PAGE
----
As of July 25, 2012, Social Security Ruling 12-2p is in effect. According to the Social Security Administration, this Social Security Ruling (SSR) provides guidance on how they develop evidence to establish that a person has a medically determinable impairment (MDI) of fibromyalgia and how they evaluate fibromyalgia in disability claims and continuing disability reviews under titles II and XVI of the Social Security Act.
Fibromyalgia is a complex medical condition characterized by widespread musculoskeletal pain joints, muscles, tendons, or nearby soft tissues that has persisted for at least 3 months. It is often accompanied by fatigue, sleep, memory and mood issues. As with any claim for disability benefits, before the Social Security Administration find that a person with an MDI of fibromyalgia is disabled, they must ensure there is sufficient objective evidence to support a finding that the person's impairment(s) so limits the person's functional abilities that it precludes him or her from performing any substantial gainful activity.
In this Ruling, the Social Security Administration describes the evidence they need to establish an MDI of fibromyalgia and explain how they evaluate this impairment when they determine whether or not the person is disabled. According to the ruling, the Social Security Administration will find a MDI of fibromyalgia if a physician diagnoses the condition based on the 1990 American College of Rheumatology (ACR) Criteria for the Classification of Fibromyalgia, or the 2010 ACR Preliminary Diagnostic Criteria.
According to the 1990 ACR Criteria for the Classification of Fibromyalgia, the Social Security may find that a person has an MDI of FM if he or she has all three of the following:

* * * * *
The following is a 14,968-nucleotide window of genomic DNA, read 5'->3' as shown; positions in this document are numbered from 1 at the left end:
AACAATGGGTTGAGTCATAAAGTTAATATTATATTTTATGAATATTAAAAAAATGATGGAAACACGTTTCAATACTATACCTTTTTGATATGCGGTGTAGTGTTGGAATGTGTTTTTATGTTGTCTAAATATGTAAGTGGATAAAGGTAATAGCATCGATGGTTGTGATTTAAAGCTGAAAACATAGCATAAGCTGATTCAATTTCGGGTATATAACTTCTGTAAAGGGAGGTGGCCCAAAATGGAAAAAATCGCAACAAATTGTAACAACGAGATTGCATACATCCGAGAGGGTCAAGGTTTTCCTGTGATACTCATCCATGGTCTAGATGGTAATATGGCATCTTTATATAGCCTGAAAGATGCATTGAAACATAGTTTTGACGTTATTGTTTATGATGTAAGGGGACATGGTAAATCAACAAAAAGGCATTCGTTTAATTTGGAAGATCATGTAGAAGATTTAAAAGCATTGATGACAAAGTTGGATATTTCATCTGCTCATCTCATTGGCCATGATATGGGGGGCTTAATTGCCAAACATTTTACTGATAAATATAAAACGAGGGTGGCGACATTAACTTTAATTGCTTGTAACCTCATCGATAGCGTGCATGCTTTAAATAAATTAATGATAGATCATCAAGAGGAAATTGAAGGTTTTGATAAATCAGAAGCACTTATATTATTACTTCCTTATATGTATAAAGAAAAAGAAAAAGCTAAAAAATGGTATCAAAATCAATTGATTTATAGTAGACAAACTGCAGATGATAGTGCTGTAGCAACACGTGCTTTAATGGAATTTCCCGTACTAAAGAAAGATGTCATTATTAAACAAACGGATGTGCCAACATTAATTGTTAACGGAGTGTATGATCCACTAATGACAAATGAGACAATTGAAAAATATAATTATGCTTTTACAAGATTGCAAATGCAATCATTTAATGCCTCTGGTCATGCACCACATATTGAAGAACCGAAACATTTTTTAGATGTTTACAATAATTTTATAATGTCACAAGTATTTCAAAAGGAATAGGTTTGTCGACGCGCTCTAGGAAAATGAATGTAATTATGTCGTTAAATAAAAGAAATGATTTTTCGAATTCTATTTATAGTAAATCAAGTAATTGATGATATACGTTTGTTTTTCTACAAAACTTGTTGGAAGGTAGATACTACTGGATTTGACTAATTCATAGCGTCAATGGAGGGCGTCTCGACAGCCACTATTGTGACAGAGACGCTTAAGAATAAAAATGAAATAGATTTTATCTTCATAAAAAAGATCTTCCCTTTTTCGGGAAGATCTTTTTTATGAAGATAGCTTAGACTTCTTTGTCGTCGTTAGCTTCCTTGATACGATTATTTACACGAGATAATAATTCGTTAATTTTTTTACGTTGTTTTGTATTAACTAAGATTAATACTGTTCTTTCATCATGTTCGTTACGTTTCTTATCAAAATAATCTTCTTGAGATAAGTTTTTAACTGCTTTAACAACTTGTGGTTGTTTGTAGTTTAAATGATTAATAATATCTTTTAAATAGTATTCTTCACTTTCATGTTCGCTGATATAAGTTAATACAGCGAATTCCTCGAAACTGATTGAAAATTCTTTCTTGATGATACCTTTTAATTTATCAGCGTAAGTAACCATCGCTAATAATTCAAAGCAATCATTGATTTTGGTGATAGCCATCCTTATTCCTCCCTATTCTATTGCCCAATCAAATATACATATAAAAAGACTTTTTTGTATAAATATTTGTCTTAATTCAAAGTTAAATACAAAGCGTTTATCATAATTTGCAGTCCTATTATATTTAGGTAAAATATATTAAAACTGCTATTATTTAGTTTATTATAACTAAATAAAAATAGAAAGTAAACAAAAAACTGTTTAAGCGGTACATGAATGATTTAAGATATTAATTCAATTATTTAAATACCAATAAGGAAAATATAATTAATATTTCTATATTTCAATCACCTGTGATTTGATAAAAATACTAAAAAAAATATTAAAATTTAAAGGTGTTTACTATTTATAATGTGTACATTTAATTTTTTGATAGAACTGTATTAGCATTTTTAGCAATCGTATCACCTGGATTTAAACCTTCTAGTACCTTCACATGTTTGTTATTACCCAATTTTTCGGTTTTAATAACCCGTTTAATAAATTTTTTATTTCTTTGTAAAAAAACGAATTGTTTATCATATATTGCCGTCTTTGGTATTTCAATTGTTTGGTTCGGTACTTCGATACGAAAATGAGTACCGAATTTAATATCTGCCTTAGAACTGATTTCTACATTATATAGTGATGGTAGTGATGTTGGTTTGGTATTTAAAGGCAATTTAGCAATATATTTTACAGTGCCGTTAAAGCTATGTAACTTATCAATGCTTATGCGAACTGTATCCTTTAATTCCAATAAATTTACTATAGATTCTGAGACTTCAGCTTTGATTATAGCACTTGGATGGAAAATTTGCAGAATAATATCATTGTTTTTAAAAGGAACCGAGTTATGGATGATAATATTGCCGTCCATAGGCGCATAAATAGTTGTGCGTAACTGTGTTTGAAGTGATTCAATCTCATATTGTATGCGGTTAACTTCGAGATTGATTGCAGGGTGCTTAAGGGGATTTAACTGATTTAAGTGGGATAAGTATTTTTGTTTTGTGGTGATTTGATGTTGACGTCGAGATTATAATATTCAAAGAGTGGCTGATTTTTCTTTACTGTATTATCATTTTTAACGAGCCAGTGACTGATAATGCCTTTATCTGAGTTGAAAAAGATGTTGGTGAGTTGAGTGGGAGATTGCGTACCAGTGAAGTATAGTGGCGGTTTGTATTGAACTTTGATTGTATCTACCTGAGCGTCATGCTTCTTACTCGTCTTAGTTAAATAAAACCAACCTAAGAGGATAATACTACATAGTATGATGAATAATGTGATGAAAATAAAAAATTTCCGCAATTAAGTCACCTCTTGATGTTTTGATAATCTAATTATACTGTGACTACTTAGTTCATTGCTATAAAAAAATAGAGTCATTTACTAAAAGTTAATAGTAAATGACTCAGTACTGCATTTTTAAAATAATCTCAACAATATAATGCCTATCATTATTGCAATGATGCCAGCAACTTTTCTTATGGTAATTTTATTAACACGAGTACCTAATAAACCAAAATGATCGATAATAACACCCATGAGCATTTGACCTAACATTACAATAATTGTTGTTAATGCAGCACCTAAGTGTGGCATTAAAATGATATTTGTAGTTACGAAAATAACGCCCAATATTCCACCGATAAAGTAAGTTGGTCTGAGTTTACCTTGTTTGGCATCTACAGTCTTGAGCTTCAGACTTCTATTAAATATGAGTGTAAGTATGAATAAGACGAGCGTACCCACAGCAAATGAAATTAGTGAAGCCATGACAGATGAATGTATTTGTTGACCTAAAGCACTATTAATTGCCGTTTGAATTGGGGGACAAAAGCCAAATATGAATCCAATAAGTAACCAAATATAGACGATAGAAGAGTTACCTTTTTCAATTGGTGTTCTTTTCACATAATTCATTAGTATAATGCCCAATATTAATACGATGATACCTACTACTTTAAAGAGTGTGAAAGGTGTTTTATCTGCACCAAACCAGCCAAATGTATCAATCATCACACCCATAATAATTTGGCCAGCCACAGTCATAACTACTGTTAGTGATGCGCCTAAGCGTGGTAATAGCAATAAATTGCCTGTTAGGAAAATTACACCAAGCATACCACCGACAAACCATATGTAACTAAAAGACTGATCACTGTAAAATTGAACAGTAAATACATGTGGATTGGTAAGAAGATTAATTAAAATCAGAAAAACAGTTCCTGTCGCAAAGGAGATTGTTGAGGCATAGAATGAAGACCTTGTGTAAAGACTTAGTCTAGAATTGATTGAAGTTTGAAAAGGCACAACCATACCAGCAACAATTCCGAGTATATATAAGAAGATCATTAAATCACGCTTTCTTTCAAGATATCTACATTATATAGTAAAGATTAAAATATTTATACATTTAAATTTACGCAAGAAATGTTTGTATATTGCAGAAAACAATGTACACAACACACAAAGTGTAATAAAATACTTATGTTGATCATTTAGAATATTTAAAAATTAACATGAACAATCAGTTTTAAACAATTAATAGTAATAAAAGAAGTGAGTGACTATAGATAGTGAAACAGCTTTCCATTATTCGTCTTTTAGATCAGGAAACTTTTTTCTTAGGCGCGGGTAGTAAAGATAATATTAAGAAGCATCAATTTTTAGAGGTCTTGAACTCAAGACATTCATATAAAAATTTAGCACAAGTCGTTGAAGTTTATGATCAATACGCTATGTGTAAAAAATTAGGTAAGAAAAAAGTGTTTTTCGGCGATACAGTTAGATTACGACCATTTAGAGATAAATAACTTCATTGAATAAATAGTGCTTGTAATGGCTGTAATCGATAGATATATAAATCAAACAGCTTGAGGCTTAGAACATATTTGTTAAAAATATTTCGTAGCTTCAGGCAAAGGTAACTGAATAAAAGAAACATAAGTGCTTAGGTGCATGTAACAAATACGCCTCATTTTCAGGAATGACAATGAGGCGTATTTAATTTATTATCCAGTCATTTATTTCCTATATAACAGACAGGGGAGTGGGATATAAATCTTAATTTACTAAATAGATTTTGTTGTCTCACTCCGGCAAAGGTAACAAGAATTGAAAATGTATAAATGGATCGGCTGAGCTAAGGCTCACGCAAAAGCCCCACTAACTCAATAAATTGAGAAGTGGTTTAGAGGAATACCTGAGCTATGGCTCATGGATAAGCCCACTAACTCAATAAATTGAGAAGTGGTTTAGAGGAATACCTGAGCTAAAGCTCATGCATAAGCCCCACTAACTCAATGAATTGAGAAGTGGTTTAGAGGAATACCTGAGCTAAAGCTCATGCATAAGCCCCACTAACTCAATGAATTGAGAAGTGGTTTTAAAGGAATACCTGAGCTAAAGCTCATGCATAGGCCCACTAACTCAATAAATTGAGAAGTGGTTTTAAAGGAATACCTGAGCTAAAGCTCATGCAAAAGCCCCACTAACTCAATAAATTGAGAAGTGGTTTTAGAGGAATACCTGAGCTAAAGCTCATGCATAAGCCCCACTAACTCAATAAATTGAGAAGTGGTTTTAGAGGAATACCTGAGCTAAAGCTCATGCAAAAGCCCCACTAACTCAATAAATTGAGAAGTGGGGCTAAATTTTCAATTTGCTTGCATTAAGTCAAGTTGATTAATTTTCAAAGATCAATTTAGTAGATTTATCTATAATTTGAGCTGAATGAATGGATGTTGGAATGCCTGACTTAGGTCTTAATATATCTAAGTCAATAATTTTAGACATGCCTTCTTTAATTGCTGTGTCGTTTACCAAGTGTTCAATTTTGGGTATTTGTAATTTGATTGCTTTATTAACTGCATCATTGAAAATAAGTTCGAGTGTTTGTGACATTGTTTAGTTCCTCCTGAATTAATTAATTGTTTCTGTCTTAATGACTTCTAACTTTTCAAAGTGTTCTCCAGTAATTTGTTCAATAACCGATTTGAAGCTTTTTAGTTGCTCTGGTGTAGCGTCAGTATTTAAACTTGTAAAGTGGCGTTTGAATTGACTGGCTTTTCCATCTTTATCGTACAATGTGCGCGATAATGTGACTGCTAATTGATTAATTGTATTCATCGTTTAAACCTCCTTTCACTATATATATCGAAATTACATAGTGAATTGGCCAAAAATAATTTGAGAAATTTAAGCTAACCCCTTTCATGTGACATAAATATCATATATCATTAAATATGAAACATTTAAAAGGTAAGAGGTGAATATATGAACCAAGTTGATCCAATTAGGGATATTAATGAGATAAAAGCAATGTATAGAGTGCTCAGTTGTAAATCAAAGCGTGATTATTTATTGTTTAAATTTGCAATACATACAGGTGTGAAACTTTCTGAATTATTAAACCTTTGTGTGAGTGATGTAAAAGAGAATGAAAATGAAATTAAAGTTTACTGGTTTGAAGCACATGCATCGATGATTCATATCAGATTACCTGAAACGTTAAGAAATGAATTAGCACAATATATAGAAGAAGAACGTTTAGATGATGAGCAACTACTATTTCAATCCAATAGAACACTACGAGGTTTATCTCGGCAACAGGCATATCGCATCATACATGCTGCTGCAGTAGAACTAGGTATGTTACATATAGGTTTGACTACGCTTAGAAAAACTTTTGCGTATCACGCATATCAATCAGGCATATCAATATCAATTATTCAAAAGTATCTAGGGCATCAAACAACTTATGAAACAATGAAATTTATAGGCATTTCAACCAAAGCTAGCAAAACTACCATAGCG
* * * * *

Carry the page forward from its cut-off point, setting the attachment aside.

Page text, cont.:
1. A history of widespread pain-that is, pain in all quadrants of the body (the right and left sides of the body, both above and below the waist) and axial skeletal pain (the cervical spine, anterior chest, thoracic spine, or low back)-that has persisted (or that persisted) for at least 3 months. The pain may fluctuate in intensity and may not always be present.
2. At least 11 positive tender points on physical examination. The positive tender points must be found bilaterally (on the left and right sides of the body) and both above and below the waist.
3. Evidence that other disorders that could cause the symptoms or signs were excluded. Other physical and mental disorders may have symptoms or signs that are the same or similar to those resulting from fibromyalgia. Therefore, it is common in cases involving fibromyalgia to find evidence of examinations and testing that rule out other disorders that could account for the person's symptoms and signs. Laboratory testing may include imaging and other laboratory tests (for example, complete blood counts, erythrocyte sedimentation rate, anti-nuclear antibody, thyroid function, and rheumatoid factor).
If the Social Security Administration determines that a person has an MDI of fibromyalgia, their claim continues to follow the five-step evaluation process that all other claims are evaluated under. As for all claims presented to the Social Security Administration, the most important issue at hand is objective medical evidence. According to the new ruling, "When a person alleges fibromyalgia, longitudinal records reflecting ongoing medical evaluation and treatment from acceptable medical sources are especially helpful in establishing both the existence and severity of the impairment."